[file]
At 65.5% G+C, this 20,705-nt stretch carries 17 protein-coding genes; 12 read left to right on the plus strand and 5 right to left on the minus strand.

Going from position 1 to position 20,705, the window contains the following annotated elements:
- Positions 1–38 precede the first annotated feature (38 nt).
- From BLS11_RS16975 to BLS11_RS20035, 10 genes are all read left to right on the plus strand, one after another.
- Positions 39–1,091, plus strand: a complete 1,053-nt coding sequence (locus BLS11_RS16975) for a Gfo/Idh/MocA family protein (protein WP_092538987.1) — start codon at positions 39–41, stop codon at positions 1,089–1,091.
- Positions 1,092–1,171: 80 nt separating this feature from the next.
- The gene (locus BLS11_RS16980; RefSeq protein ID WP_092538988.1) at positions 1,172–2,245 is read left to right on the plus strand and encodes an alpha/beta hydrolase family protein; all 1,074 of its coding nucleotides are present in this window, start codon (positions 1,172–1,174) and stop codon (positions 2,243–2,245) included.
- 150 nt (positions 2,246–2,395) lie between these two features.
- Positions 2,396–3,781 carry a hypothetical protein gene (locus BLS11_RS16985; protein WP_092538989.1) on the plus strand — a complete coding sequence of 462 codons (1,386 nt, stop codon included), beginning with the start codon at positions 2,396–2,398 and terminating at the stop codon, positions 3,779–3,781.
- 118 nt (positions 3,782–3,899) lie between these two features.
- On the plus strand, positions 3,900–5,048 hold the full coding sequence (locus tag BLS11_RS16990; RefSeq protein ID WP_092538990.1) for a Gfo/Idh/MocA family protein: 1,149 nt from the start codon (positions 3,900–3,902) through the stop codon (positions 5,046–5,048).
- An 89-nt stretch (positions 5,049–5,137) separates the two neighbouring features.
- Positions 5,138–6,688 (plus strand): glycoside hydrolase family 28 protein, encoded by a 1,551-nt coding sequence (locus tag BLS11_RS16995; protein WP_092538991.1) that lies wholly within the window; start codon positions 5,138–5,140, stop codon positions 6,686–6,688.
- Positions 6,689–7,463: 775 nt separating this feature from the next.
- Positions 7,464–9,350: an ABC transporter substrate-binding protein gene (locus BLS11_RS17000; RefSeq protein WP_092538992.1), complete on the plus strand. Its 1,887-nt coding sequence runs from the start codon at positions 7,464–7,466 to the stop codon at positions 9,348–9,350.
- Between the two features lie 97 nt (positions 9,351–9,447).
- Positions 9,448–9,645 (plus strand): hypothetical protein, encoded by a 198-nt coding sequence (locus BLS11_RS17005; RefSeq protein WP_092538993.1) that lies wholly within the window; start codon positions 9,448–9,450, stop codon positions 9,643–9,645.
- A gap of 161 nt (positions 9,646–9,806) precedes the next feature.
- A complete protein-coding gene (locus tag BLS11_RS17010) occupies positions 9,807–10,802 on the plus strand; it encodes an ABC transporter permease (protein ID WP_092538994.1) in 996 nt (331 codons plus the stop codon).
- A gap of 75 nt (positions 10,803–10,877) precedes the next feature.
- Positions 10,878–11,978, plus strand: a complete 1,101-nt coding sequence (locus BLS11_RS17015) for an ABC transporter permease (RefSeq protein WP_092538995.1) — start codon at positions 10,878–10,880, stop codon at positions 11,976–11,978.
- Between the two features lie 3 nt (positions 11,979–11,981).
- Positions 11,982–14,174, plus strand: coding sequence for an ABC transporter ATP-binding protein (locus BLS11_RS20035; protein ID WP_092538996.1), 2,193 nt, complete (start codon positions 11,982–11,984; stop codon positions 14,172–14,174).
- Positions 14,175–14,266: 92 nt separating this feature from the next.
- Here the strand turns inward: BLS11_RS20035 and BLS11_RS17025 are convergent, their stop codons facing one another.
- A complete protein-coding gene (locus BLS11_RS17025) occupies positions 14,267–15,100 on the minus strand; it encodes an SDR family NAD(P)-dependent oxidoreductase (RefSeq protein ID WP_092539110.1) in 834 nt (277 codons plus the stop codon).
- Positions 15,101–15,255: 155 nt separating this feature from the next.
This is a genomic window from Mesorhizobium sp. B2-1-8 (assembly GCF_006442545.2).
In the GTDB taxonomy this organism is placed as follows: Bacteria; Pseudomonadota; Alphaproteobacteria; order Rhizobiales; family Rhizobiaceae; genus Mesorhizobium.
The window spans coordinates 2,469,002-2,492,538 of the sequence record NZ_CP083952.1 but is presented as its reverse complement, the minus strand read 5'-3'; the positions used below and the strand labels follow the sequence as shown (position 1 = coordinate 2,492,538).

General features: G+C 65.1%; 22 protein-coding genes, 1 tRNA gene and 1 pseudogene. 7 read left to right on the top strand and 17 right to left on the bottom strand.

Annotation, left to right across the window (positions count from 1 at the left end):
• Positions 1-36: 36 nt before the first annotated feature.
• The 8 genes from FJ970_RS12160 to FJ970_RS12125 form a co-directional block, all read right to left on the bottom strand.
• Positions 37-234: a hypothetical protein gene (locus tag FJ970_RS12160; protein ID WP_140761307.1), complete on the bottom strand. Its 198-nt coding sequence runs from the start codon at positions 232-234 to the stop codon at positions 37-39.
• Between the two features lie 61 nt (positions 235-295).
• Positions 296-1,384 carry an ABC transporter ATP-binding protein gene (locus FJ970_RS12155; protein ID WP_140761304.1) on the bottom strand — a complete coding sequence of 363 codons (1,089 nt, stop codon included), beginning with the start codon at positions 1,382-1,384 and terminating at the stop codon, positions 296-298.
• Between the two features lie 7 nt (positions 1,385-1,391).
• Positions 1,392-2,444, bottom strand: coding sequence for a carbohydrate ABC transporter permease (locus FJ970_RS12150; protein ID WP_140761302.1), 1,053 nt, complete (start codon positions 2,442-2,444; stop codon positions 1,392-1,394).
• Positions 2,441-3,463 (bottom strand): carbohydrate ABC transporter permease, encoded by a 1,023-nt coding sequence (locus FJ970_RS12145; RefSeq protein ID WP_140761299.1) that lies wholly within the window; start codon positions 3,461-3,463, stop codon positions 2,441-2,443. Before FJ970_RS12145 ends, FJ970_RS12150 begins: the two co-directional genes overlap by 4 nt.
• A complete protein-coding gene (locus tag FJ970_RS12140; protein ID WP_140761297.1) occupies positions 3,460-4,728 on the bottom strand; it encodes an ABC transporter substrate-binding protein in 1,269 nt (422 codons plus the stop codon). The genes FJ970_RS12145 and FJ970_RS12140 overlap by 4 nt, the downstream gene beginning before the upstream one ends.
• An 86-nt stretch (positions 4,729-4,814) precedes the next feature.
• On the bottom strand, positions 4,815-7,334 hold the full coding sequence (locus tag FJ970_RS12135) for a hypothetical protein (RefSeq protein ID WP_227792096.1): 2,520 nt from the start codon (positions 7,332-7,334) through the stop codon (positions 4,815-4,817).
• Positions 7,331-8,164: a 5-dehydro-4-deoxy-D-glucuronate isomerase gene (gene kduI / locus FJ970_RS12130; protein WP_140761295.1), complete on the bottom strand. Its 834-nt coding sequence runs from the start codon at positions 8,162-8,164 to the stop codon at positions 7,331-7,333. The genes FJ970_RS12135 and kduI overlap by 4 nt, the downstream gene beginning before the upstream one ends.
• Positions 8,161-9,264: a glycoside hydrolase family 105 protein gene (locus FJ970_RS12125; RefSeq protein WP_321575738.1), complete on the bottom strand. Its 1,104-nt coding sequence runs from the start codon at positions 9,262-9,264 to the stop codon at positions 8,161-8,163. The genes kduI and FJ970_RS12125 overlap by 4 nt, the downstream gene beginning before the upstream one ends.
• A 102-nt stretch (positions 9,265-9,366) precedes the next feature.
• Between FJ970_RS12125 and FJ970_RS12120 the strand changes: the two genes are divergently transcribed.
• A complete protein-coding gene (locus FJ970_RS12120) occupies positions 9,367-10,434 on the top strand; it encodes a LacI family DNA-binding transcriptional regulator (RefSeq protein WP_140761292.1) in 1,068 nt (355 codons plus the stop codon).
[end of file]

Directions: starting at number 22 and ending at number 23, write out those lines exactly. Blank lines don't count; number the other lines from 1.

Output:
- Between the two features lie 3 nt (positions 11,979–11,981).
- Positions 11,982–14,174, plus strand: coding sequence for an ABC transporter ATP-binding protein (locus BLS11_RS20035; protein ID WP_092538996.1), 2,193 nt, complete (start codon positions 11,982–11,984; stop codon positions 14,172–14,174).